Back in March, Kyle Merber wrote a guest column on some track and field legends that millennials should know about. Among them was Horace Ashenfelter. Over the weekend, the track and field community received the unfortunate news that he passed away at the age of 94.
His name may sound familiar to many because of Evan Jager. When Jager earned a silver medal at the 2016 Olympics in Rio de Janeiro, his name re-surfaced like a trivia question answer. Jager’s second-place finish was the best by an American at the Olympics since Ashenfelter won gold at the 1952 Olympics in Helsinki, Finland. The only other man to win Olympic gold in the steeplechase is James Lightbody at the 1904 Olympics, but that race was 2,590 meters.
Before winning an Olympic medal, Ashenfelter enlisted in the U.S. Army Air Force and served during World War II. He had a successful career at Penn State, where he won the NCAA two-mile in 1949. He was also an FBI investigator for nine years. He was not one of the marquee names heading into the Olympics as the Soviets were favored with star Vladimir Kazantsev.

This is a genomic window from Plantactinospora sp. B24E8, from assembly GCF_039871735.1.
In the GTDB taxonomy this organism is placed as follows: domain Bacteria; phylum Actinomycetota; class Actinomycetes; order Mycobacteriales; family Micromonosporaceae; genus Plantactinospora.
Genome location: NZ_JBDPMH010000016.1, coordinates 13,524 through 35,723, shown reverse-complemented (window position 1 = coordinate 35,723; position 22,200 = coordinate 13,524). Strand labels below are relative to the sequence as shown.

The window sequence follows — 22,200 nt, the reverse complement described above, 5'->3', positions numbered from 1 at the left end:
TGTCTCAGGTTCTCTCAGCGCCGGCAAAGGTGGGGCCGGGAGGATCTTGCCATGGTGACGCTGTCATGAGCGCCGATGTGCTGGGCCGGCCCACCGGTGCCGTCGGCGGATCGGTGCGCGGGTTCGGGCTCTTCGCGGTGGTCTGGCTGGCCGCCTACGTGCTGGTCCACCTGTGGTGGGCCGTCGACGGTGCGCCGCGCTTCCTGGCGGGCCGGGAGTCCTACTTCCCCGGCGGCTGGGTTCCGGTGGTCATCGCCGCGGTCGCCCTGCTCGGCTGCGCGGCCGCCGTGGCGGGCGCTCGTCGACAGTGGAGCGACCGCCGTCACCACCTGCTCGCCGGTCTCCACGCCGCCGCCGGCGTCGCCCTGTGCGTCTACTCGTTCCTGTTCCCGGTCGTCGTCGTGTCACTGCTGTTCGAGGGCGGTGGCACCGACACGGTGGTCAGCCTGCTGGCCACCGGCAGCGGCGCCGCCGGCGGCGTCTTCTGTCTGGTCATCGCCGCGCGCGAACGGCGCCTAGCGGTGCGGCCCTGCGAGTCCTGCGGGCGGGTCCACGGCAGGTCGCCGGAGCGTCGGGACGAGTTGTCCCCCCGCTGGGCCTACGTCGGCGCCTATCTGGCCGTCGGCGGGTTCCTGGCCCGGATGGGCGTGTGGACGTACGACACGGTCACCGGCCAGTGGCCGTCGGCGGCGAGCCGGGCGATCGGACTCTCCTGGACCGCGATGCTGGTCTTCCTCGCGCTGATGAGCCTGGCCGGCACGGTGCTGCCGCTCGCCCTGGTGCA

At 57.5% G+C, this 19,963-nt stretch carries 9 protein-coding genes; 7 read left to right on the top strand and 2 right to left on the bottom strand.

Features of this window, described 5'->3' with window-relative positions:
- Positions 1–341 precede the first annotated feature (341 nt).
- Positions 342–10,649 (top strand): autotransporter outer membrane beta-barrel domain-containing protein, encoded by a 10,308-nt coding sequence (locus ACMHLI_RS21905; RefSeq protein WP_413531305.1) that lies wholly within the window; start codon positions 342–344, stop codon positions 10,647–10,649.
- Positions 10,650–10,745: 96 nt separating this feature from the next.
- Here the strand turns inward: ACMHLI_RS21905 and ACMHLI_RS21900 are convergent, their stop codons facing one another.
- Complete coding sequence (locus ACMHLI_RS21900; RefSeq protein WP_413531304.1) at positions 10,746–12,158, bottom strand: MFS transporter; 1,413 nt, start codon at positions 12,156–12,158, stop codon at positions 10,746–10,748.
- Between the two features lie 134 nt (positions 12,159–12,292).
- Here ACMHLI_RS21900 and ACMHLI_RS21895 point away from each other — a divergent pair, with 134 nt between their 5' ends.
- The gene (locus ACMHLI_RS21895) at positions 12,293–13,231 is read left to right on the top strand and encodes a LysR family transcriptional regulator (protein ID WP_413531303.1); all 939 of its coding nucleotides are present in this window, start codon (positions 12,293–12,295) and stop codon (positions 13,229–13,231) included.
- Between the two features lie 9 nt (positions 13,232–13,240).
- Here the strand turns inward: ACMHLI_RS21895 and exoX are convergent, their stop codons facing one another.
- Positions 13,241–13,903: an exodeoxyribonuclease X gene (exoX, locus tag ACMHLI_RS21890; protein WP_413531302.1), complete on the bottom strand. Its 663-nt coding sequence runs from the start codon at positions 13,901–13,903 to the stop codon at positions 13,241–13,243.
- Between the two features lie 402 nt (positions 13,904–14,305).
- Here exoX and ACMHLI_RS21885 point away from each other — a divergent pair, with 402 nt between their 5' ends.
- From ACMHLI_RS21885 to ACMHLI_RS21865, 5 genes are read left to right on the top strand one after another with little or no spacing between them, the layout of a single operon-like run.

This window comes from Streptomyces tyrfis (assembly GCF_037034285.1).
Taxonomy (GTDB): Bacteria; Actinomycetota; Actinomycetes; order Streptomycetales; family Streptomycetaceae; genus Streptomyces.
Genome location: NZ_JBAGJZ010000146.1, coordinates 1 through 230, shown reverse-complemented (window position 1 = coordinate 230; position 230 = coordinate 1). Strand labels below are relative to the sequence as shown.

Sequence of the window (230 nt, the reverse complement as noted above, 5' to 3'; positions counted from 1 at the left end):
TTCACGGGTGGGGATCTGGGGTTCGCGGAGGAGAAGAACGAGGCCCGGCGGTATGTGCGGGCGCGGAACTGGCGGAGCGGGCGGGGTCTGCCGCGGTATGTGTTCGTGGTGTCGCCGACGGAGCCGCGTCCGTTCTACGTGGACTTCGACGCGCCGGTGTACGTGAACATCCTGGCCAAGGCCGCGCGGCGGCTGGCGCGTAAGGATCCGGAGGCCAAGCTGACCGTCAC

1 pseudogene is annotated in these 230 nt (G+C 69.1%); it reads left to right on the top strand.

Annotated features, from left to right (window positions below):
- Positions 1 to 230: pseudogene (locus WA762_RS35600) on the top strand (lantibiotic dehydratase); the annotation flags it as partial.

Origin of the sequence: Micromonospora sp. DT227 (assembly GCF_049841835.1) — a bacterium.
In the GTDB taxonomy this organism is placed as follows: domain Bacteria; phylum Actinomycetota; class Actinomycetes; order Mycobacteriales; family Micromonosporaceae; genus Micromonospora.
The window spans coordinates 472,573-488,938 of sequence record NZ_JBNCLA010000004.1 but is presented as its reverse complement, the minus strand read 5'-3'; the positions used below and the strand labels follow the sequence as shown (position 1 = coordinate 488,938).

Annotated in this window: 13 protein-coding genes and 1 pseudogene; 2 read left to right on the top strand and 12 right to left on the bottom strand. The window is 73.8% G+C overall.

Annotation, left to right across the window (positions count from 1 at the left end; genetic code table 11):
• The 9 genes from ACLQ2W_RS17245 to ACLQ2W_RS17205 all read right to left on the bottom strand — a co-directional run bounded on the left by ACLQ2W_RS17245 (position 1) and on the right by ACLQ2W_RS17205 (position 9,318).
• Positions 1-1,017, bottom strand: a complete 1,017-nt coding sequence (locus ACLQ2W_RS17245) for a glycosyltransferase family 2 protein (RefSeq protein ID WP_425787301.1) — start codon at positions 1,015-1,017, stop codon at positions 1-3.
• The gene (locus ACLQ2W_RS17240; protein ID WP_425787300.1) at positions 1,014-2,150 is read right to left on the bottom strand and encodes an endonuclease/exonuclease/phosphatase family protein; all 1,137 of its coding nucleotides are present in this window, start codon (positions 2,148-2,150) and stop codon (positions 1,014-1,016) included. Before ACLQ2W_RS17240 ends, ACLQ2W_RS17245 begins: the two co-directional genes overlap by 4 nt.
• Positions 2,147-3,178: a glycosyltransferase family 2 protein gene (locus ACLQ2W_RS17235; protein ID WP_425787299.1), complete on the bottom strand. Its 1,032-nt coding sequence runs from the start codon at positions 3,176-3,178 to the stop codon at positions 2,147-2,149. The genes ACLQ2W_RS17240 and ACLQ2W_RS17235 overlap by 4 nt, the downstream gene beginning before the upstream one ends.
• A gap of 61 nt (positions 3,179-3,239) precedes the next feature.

The Washington Post recounted some of his training saying, “Preparing for the Olympics in and out of the office, he worked overtime at the FBI, accruing the vacation hours his bosses required for a trip abroad, while training an hour or so each day. Racing up the stairways at work, he also worked out at a local park after putting his children to bed each night. Park benches, and what his wife remembered as a wooden horse he hid in the bushes, functioned as faux steeplechase barriers on his runs.”
The race is actually very thrilling to re-watch. It was Ashenfelter and Kazantsev side-by-side for much of it. Take it in and enjoy his last lap, especially the final water barrier.